A Government Plan, A People’s Protests and a Government’s Responses
The Ethiopian government declared a state of emergency on 9 October 2016. Protests in Oromia, which later spread to Amhara and other regions, had been ongoing since November 2015.
(Amnesty International) — The protests in the Oromia Region in November 2015 were initially against the government’s Addis Ababa ‘Master Plan’, which would have extended the capital, Addis Ababa, into Oromia Regional State. Protesters were concerned that the Master Plan would lead to evictions of Oromo farmers living in the outskirts of the capital.
Following the protests, in January 2016, the government announced that it was cancelling the Master Plan. However, the protesters’ demands had by then evolved to include the release of prisoners arrested simply for exercising their rights to freedom of expression, a demand for administrative autonomy of the Oromia Region, as well as political and economic justice. The protests in Oromia continued up until October 2016. In August 2016 protests began in the Amhara Region as well, sparked by the Wolkait Committee leaders’ detention. The committee was advocating for the self-determination of those living within the Wolkait district, a disputed area between the Tigray and Amhara ethnic groups.
Muthoni Wanyeki, Amnesty International’s Regional Director for East Africa, the Horn and the Great Lakes
THE STATE OF EMERGENCY DECLARATION WILL DEEPEN, NOT MITIGATE, THE GRIEVANCES THAT TRIGGERED THE PROTESTS IN THE FIRST PLACE.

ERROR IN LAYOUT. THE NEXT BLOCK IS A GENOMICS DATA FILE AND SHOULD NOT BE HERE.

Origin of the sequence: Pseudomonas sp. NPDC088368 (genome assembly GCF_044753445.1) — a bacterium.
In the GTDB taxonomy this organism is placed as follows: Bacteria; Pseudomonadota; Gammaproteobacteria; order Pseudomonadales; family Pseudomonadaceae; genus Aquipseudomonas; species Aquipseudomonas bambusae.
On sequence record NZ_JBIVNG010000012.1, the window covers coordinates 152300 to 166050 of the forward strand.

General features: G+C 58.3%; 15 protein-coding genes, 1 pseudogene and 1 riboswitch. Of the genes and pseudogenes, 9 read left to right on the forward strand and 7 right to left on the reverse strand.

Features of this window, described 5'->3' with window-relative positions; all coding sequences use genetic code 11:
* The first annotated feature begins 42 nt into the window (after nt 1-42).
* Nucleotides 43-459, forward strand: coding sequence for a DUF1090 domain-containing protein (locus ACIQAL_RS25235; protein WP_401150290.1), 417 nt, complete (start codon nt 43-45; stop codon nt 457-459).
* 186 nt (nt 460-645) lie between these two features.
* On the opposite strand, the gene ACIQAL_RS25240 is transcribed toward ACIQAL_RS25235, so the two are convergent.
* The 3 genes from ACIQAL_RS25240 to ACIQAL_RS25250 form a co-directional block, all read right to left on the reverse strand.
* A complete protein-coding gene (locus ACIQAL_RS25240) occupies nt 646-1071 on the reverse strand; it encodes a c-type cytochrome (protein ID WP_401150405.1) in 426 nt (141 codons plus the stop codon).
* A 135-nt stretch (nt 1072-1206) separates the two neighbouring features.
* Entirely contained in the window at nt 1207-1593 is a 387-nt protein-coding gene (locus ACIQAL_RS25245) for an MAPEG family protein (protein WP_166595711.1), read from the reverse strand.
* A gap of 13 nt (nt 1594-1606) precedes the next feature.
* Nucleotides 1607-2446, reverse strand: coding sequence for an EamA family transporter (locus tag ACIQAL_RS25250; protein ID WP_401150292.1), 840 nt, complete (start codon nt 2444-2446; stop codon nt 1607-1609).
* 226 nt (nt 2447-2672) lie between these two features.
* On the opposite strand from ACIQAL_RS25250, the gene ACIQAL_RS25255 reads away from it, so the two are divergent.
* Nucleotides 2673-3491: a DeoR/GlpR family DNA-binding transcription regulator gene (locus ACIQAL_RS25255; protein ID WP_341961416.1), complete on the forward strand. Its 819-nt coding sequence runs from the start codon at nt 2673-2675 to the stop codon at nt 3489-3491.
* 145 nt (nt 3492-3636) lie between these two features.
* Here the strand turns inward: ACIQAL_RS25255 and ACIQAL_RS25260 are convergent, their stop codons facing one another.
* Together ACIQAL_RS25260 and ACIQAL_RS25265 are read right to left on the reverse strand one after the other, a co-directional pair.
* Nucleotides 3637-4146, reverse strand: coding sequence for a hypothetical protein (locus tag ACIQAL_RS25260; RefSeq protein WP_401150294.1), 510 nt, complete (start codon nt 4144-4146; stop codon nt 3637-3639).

Crackdown on human rights
Tensions in Oromia and the Amhara Region escalated following a stampede on 2 October 2016 during the Irrecha holiday, an Oromo annual Thanksgiving festival. The stampede resulted in the death of at least 55 people. Immediately thereafter, Oromo activists declared a “week of rage”, and fresh protests broke out in a number of locations in Oromia. Some protests became violent as protesters attacked foreign and local businesses, farms and vehicles, especially those near Addis Ababa.
In response, the Ethiopian government declared a state of emergency on 9 October 2016 and established a special unit, the Command Post, to implement ‘rehabilitation measures’ against people arrested for participating in violence or unrest in the past year. This State of Emergency Declaration contains sweeping restrictions on a broad range of human rights in that it affects rights that must not be suspended-even in a state of emergency. The Declaration allows for retroactive application of criminal law, as well as violates rights to fair trial and to be free from torture and ill treatment.
Government security forces arrested tens of thousands of people in the Amhara region, Oromia, and the Southern Nations, Nationalities and Peoples’ Region (SNNPR). This includes many political activists, members of the Human Rights Council (the only independent human rights monitoring civil society operating in Ethiopia), protesters and journalists.
Crackdown on human rights must stop
This timeline highlights chronologically some of the major human rights violations committed under the State of Emergency Declaration. Arbitrary detention and torture against peaceful protesters and activists must stop here and now.
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In the slides, chronological: DEMANDS FOR JUSTICE GREETED WITH REPRESSION